• Overnight luxury hotel stay at the historic Hotel Multnomah - Embassy Suites with cocktails and breakfast and plenty of free time in the 'City of Roses.' **The September departure features an additional second night included in Portland.
• Seven-night Columbia River cruise from Portland aboard the authentic riverboat, the Legacy. This is no ordinary cruise. Excellent dining is featured, all cabins are outside with a window or veranda, service is superb and little extras like soft drinks, snacks, appetizers at cocktail hour, are all complimentary.
• Sights including Mount St. Helens, Astoria, Columbia River Gorge, Stevenson, Pendleton, Maryhill, Bonneville Dam, Umatilla, Walla Walla and Lewiston, Idaho.

Our 11-day In the Path of Lewis and Clark tours begin at $4,895 per person and depart June 18, July 16, August 13 and September 9. Call us at 1-800-323-5893 for more details.


The Great Canadian Train Ride

For many decades, one of the must-do holidays on every travelers list has been the legendary cross-Canada train trip, from Toronto to Vancouver, across the Dominion in vista-dome comfort. At Uncommon Journeys, we have long believed that only one addition could make this idea better: Leisurely hotel stays in each great part of Canada along with intelligent, comprehensive sightseeing. For those travelers for whom how they get somewhere means as much as what they do, we offer up the most acclaimed train in North America, Via Rail's showcase Canadian where all of our guests enjoy First Class sleeping car accommodations in Silver & Blue class with all meals aboard included. Guests enjoy access to the splendid art deco dining car, the signature dome cars with all-around viewing and the famous 'Park Car' with its Bullet Lounge and Mural Bar. As befits an elegant holiday, we have included some very stylish events 'ashore' as well, including dinner in Toronto at the chic Canyon Creek Grill, stylish a dinner at Le Beaujolais in Banff, and an indulgent two-day stay in Vancouver at the beautifully situated Sheraton Wall Centre, an elegant luxury hotel of great style. In the Rockies, our guests enjoy five days of sightseeing including Jasper, Banff and Lake Louise as well as seldom-visited places like Moraine Lake, Maligne Canyon and Bridal Veil Falls. All sightseeing is included.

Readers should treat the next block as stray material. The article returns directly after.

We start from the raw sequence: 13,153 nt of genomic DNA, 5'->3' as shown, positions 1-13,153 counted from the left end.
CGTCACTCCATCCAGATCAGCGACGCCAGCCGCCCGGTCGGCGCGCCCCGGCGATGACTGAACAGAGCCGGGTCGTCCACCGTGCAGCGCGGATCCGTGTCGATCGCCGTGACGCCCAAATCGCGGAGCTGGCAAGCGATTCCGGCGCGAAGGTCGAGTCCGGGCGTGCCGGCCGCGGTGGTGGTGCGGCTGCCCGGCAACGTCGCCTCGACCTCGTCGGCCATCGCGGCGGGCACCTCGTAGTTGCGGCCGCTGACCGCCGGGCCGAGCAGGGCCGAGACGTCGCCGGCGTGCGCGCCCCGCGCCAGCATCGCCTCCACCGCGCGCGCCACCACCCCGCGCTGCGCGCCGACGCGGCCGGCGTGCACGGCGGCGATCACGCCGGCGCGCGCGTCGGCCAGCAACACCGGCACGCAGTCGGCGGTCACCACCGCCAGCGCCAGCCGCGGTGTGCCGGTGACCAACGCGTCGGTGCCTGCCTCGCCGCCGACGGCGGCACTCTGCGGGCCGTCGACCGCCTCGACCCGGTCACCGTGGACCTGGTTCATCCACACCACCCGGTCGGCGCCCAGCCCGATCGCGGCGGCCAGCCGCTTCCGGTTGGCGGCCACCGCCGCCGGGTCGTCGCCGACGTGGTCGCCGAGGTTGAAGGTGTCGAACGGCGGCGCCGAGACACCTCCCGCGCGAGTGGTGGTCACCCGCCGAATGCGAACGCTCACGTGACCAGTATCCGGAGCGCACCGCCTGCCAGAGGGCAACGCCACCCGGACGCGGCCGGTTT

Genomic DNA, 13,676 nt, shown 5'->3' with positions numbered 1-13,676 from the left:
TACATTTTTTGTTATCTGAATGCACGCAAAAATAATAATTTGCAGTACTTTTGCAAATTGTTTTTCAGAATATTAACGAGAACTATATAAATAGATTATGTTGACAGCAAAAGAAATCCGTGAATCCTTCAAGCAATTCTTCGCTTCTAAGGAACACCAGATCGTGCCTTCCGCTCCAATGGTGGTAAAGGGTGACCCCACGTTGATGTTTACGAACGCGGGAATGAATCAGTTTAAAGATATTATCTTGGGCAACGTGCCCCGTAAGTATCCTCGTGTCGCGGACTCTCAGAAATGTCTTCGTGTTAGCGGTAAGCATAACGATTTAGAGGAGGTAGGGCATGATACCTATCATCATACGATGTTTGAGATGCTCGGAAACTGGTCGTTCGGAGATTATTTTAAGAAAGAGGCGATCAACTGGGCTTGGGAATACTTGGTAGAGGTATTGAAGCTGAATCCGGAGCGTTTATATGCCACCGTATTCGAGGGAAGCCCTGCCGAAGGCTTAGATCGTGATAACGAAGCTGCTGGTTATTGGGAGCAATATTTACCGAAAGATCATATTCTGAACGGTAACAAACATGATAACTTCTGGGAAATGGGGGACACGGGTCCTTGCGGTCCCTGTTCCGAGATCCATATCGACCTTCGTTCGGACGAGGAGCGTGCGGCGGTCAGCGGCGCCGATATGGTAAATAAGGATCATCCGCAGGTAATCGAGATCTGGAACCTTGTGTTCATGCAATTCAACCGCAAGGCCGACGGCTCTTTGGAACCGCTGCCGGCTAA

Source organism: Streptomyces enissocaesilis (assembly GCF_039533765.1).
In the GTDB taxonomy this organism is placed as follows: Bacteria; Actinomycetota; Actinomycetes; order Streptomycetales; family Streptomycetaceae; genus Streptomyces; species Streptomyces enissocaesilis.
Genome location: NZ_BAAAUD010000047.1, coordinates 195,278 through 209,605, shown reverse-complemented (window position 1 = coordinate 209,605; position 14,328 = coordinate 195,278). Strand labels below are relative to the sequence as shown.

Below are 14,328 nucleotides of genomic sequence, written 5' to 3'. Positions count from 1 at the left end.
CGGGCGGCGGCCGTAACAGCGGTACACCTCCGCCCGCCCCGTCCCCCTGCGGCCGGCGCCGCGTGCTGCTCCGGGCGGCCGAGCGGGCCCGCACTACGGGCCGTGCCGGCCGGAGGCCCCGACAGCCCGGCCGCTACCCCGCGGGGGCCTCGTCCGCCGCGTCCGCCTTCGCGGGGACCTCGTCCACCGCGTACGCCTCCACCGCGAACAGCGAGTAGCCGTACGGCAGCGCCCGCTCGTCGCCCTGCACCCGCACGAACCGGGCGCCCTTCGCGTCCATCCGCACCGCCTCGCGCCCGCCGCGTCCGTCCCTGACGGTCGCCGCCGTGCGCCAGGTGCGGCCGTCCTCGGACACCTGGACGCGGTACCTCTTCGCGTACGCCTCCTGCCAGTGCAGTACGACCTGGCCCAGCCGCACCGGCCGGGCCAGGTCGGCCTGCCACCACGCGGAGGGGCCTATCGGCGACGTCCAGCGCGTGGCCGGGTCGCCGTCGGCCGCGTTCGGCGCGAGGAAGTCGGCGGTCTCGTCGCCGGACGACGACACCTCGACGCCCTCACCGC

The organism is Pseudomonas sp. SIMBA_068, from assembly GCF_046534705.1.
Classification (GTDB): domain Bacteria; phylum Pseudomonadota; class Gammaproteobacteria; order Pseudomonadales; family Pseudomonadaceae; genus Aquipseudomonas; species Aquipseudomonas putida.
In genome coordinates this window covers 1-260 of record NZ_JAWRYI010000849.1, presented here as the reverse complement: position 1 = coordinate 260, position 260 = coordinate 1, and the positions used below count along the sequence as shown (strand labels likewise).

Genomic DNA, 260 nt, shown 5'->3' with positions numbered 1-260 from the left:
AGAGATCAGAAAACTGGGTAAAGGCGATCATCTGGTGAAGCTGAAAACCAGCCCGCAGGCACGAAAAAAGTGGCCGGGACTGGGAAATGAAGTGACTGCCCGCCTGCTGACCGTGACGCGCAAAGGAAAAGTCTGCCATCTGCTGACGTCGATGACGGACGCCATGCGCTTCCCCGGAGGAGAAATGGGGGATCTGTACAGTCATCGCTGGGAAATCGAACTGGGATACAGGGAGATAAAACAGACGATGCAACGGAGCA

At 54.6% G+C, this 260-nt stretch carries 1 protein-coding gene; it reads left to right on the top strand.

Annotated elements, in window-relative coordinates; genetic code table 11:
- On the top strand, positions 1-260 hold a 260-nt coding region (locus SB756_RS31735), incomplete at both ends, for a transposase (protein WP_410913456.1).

One of the Top 10 Train Rides on earth.

  • Fully hosted by a professional tour manager.
  • Three-day/Two-night stay in Toronto at the superbly located Westin Harbour Castle..
  • Passage from Toronto to Jasper and Vancouver aboard VIA Rail's acclaimed vista-domeliner 'The Canadian' in First Class sleeping car accommodations including all meals whilst aboard.
  • Three nights accommodation in Banff at the splendid Banff Park Lodge in superior rooms.